ATLANTA – The Hagedorn Foundation Gallery is pleased to present Consuming Passions, a group exhibition of six young American artists—Becca Albee, Phillip Birch, Colby Bird, Jessica Bowman, Nikita Gale, and Bryan Zanisnik—curated by Amanda Parmer. The show nods to Judith Williamson’s collection of essays published in 1988: Consuming Passions, the Dynamics of Popular Culture. These practices are held together by a common investment in questioning our culture’s belief that one can purchase the desirable parts of specific lifestyles, rather than experiencing the dynamic, mixed reality of any one. The works emphasize consumerism’s style and— its often comedic—failure to deliver on the dream of an idyllic, easily controlled life.
Compiling celebrity snapshots sourced from the internet; overlaying the impersonal solicitations of credit card mailers with directives in the second person; and recontextualizing images of a romantic getaway in their historical trajectory– the artists push the bounds of photography, drawing on its necessary relationship to literature, design, sculpture, film and painting.
Rather than operating as windows onto aspirational identities and experiences, these images function as objects asking viewers to look again at the polished and commodified ciphers of experience, naturalized in the everyday. In this way the images in Consuming Passions make light of the power imbued in commodity fetishism to fulfill a social need, emphasizing it’s alienating effects and the recursive psychosis of consumerism it installs.
Over the past year Becca Albee has collected images from the internet of celebrities in New York and LA carrying to-go coffee cups. This branding and identity marks the specificity of each coast (New York is Starbucks, LA is Peets) and focuses on the democratizing effect of being branded by carrying a to-go coffee cup. But the celebrities, with the cache to lend their name to these brands, are left in a strange in between zone: are these individuals sponsored by the coffee companies that they wittingly or unwittingly help to brand?
Philip Birch’s video Concerning Human Understanding, consists of still images of classic architecture and romantic landscapes culled from the internet and taken in places along the route of the European Grand Tour. The appropriated views, accompanied by a faux instructional text, question to what degree first hand knowledge is necessary, valued or possible today, and for whom it is available. The video points to the ironically programmatic quality of experiences of discovery and the precariousness of the internet’s democratizing effects.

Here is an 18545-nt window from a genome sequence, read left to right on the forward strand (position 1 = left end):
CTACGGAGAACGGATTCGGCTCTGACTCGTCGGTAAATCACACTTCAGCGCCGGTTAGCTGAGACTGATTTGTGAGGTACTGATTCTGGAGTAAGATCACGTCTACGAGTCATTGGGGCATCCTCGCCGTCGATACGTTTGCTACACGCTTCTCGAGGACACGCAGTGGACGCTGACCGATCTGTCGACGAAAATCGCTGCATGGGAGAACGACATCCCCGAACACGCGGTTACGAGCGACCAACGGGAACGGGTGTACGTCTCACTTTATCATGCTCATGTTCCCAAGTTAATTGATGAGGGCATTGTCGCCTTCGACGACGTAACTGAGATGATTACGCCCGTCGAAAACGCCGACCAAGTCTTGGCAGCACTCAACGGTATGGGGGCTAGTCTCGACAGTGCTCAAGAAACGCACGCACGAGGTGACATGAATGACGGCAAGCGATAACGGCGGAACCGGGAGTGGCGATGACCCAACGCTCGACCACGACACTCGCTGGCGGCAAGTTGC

At first glance Colby Bird’s images could be everyday snapshots of the artist’s life and surroundings—but as viewers spend time unpacking the contents of the images a dialogue with popular culture and photographic history emerges. The images are all carefully considered, determined by a strict color formula—Bird uses only the tones in a Kodak proofing color bar - projecting a lifestyle and an aesthetic of white middle class American male culture. The photographs’ contents are literally framed and polished, elevating the middle class experience – one currently being economically and socially eradicated – to an iconic, curated status in art history’s canon.
Jessica Bowman’s amalgams of intensely feminized ideals play on an indulgent identity that hinges on consumption of branded materials. In these images, much like the Bird photographs, the material goods speak in place of the image of the woman attached to these objects.
Nikita Gale’s enlarged images of credit card solicitations layered with gold colored spray paint are a peek into the neuroses nurtured and spurred on by debt culture. The seemingly innocuous and anonymous letters sent from credit card companies are overlaid with a first person narrative—“the things I want the things I need”— pointing to the confusion these offers present and the temptation of conflating needing and wanting that drives individuals to entertain the false promises these letters offer—“Platinum Visa—for whatever life throws at you,…keep your credit on track…now it’s even easier,…It’s a brilliant choice—Platinum MasterCard,…Reply for the card that will make managing your account easier.”
Bryan Zanisnik’s colorful, chaotic, layered photographs show a mash up of worlds colliding that create an absurd visual tableaux. The central figure in each section of Zanisnik’s over-sized triptych is the standing office file cabinet. In this presentation it becomes an uncanny animistic figure. In each instance the cabinet is visually overwhelmed by layers of symbols, metaphors and signifiers of consumerdom—mementos, to-do lists and objects of common, personal shopping—which stifle this structuring signifier to the point of near invisibility. The essential, dated object of organization—the filing cabinet—mimics our own lack of control over our goods oriented world and everyday lives.